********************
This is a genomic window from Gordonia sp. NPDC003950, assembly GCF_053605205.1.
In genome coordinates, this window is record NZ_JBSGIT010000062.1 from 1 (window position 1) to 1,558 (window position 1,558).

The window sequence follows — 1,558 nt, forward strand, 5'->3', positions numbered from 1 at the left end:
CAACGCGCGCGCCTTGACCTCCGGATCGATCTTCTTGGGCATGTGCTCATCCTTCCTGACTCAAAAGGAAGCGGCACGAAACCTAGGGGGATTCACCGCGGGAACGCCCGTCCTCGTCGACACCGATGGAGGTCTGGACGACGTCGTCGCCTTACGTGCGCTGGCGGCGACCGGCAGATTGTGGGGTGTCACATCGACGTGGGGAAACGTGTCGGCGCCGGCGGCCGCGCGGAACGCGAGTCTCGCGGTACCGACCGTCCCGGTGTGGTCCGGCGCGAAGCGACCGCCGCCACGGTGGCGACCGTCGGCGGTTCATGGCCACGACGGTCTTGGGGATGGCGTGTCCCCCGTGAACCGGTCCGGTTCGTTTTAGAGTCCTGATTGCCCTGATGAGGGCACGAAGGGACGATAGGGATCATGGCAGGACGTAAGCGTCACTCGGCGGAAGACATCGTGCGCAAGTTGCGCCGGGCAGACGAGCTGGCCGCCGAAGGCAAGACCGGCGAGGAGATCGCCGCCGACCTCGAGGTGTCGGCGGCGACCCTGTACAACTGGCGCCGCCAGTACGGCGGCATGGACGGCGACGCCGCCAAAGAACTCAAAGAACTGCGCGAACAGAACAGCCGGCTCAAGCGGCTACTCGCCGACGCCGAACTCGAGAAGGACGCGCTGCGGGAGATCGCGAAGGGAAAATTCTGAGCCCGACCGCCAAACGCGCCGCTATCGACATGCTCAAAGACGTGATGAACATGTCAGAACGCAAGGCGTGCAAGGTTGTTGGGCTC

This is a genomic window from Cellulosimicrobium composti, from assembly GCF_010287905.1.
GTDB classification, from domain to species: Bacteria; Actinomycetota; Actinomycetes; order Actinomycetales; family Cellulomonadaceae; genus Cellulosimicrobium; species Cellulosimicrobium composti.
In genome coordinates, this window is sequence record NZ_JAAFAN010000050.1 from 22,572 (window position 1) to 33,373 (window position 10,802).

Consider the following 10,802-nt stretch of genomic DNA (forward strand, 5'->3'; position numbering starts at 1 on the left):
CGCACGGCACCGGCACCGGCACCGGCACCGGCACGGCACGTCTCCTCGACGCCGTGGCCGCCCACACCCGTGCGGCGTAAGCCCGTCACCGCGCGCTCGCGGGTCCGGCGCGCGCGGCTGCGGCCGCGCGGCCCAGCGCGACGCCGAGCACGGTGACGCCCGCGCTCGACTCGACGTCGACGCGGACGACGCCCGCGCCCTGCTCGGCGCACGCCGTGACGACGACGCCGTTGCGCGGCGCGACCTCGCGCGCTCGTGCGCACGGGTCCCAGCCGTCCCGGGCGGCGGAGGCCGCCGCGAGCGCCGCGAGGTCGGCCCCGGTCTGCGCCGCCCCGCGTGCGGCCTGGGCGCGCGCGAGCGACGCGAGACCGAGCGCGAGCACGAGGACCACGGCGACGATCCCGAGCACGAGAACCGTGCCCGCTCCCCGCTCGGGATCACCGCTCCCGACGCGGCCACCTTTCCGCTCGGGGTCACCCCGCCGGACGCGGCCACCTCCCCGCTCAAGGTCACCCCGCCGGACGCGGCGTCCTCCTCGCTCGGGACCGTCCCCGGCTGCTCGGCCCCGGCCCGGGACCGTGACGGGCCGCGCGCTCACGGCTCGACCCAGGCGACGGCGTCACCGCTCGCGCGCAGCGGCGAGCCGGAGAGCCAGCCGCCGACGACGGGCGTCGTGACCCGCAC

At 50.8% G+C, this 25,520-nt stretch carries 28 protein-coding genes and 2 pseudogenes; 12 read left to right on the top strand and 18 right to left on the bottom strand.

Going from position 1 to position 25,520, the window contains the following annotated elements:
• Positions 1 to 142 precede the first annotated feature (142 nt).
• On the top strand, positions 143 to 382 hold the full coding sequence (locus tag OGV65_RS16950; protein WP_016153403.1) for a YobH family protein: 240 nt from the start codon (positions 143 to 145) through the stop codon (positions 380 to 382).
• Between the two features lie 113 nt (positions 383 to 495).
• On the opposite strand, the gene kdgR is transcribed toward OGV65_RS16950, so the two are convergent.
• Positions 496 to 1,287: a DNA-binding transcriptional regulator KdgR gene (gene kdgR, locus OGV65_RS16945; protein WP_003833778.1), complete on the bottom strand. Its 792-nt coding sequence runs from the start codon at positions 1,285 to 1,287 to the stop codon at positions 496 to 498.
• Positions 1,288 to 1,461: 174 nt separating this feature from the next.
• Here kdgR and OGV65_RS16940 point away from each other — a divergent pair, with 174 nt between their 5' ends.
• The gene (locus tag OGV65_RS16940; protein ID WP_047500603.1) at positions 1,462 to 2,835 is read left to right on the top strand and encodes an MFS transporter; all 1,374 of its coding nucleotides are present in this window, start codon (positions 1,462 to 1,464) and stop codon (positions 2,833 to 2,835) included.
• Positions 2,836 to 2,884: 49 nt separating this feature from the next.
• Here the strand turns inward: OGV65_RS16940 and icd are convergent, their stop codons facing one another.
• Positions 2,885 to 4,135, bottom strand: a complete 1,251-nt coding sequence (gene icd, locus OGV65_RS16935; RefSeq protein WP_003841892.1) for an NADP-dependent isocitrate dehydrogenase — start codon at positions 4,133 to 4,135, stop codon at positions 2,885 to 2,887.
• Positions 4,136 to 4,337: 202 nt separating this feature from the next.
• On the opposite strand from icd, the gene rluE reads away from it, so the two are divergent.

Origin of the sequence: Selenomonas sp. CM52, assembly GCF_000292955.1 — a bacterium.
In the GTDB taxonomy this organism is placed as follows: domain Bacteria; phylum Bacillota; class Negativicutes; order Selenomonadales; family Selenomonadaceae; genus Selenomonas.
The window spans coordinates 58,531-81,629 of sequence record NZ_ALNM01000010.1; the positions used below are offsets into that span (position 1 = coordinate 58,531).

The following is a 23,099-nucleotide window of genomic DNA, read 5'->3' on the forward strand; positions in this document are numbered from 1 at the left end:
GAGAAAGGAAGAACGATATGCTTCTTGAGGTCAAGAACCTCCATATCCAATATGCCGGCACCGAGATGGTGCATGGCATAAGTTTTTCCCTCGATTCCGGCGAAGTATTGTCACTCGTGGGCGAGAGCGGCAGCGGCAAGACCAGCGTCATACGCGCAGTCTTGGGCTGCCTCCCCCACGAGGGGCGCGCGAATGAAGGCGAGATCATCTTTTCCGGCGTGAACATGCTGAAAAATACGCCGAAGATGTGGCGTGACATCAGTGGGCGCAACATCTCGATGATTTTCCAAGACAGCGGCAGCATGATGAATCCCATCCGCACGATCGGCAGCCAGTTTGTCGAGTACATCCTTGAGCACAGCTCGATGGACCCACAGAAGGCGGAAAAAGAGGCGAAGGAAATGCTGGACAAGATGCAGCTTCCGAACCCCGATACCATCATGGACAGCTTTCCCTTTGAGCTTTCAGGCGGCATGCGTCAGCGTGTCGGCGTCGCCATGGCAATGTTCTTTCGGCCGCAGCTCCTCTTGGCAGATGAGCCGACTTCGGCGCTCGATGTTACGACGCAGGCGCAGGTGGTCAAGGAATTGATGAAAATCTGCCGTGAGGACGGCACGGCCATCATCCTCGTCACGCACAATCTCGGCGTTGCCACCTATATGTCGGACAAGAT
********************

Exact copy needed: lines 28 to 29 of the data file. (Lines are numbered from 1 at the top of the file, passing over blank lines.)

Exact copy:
The following is a 23,099-nucleotide window of genomic DNA, read 5'->3' on the forward strand; positions in this document are numbered from 1 at the left end:
GAGAAAGGAAGAACGATATGCTTCTTGAGGTCAAGAACCTCCATATCCAATATGCCGGCACCGAGATGGTGCATGGCATAAGTTTTTCCCTCGATTCCGGCGAAGTATTGTCACTCGTGGGCGAGAGCGGCAGCGGCAAGACCAGCGTCATACGCGCAGTCTTGGGCTGCCTCCCCCACGAGGGGCGCGCGAATGAAGGCGAGATCATCTTTTCCGGCGTGAACATGCTGAAAAATACGCCGAAGATGTGGCGTGACATCAGTGGGCGCAACATCTCGATGATTTTCCAAGACAGCGGCAGCATGATGAATCCCATCCGCACGATCGGCAGCCAGTTTGTCGAGTACATCCTTGAGCACAGCTCGATGGACCCACAGAAGGCGGAAAAAGAGGCGAAGGAAATGCTGGACAAGATGCAGCTTCCGAACCCCGATACCATCATGGACAGCTTTCCCTTTGAGCTTTCAGGCGGCATGCGTCAGCGTGTCGGCGTCGCCATGGCAATGTTCTTTCGGCCGCAGCTCCTCTTGGCAGATGAGCCGACTTCGGCGCTCGATGTTACGACGCAGGCGCAGGTGGTCAAGGAATTGATGAAAATCTGCCGTGAGGACGGCACGGCCATCATCCTCGTCACGCACAATCTCGGCGTTGCCACCTATATGTCGGACAAGAT